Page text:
Madelin fires a bullet horizontally. The rifle is 1.4 meters above the ground. The bullet travels 168 meters horizont before it hits the ground. What speed did Madelin's bullet have when it exited the rifle?


Answer 1

The position vector of the bullet has components


y=1.4\,\mathrm m-\frac g2t^2

The bullet hits the ground when y=0, which corresponds to time t:

1.4\,\mathrm m-\frac g2t^2=0\implies t=0.53\,\mathrm s

The bullet travels 168 m horizontally, which would require a muzzle velocity v_0 such that

168\,\mathrm m=v_0(0.53\,\mathrm s)

\implies v_0\approx320\,(\mathrm m)/(\mathrm s)

Answer 2

Final answer:

In the given physics problem, the bullet travels horizontally 168 meters before hitting the ground from a height of 1.4 meters. By calculating the time it takes for the bullet to fall to the ground due to gravity and then applying that time to the horizontal distance traveled, we find that the speed of the bullet when it exited the rifle was approximately 313.43 m/s.


The scenario defined is a classic Physics problem where an object is fired horizontally and falls to the ground due to gravity. We can calculate the horizontal speed of the bullet using the equations of motion associated with the vertical, free-fall motion of the bullet.

Gravity causes the bullet to fall to the ground. As we know that the height from the ground is 1.4 meters, we can calculate the time taken for the bullet to hit the ground using the equation: time = sqrt(2 * height / g), where g is the gravitational constant (approx. 9.8 m/s^2).

Substituting the given value, we get time = sqrt(2 * 1.4 / 9.8), which is around 0.536 seconds. The bullet travels 168 meters in this time horizontally, therefore its horizontal speed will be distance / time, which is 168 meters / 0.536 seconds = 313.43 m/s. So, Madelin's bullet had a speed of around 313.43 m/s when it exited the rifle.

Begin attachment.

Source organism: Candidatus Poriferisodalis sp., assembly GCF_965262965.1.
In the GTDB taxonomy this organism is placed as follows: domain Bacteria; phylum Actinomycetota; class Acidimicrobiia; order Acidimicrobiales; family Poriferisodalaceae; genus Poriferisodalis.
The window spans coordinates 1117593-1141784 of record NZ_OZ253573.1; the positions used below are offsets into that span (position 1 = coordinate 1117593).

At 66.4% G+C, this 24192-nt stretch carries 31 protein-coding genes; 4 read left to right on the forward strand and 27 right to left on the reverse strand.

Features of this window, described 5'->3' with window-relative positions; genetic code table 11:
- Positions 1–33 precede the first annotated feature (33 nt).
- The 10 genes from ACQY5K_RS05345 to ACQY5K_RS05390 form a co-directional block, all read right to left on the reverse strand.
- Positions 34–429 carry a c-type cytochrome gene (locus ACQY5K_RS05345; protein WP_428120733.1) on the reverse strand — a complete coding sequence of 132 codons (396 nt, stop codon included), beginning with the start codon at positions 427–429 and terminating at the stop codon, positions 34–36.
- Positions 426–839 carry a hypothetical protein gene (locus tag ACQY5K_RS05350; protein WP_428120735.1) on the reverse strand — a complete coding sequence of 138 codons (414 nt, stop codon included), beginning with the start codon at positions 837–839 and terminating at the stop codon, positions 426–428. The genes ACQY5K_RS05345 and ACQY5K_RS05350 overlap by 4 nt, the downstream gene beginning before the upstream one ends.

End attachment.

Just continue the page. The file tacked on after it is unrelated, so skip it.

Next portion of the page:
Learn more about Projectile Motion here:


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In this example the motion is in a vertical circle. Passengers in a carnival ride travel in a circle with radius 5.0 m. The ride moves at a constant speed and makes one complete circle in a time T=4.0s. What is the acceleration of the passengers? If the ride increases in speed so that T=3.0s, what is arad? (This question can be answered by using proportional reasoning, without much arithmetic.)



a. 12.3m/s^(2)

b. 21.93m/s^(2)


From the data given, the radius is 5.0m, and the time taken to complete one circle is 4.0secs

Since the motion is in a circular part, we can conclude that the total distance covered in this time is given as circumference of the circle.

which is expressed as

Distance=2\pi R

To determine the speed, we use the equation

speed=(distnce)/(time)\n Speed=(2\pi R)/(time)\n speed=(2\pi*5 )/(4)\n Speed=7.85m/s

The acceleration as required is expressed as

a=(v^(2))/(r)\n a=(7.85^(2))/(5)\n a=12.3m/s^(2)

if the speed increase and it takes 3secs to complete one circle, the speed is

speed=(distnce)/(time)\n Speed=(2\pi R)/(time)\n speed=(2\pi*5 )/(3)\n Speed=10.47m/s

and the acceleration becomes

a=(v^(2))/(r)\n a=(10.47^(2))/(5)\n a=21.93m/s^(2)

The acceleration of the passengers in the vertical circle carnival ride is 19.6 m/s^2. When the time taken to complete one circle is 3.0 s, the new acceleration is 26.13 m/s^2.

The acceleration of the passengers can be determined using the centripetal acceleration formula, which is given by a = v^2 / r.

In this case, the velocity v can be found by dividing the circumference of the circle (2πr) by the time taken to complete one circle (T). The radius r is given as 5.0 m. Plugging in the values, we have:

a = (v^2) / r = ((2πr / T)^2) / r = (4π^2r) / T^2 = (4π^2 * 5.0) / 16.0 = 19.6 m/s^2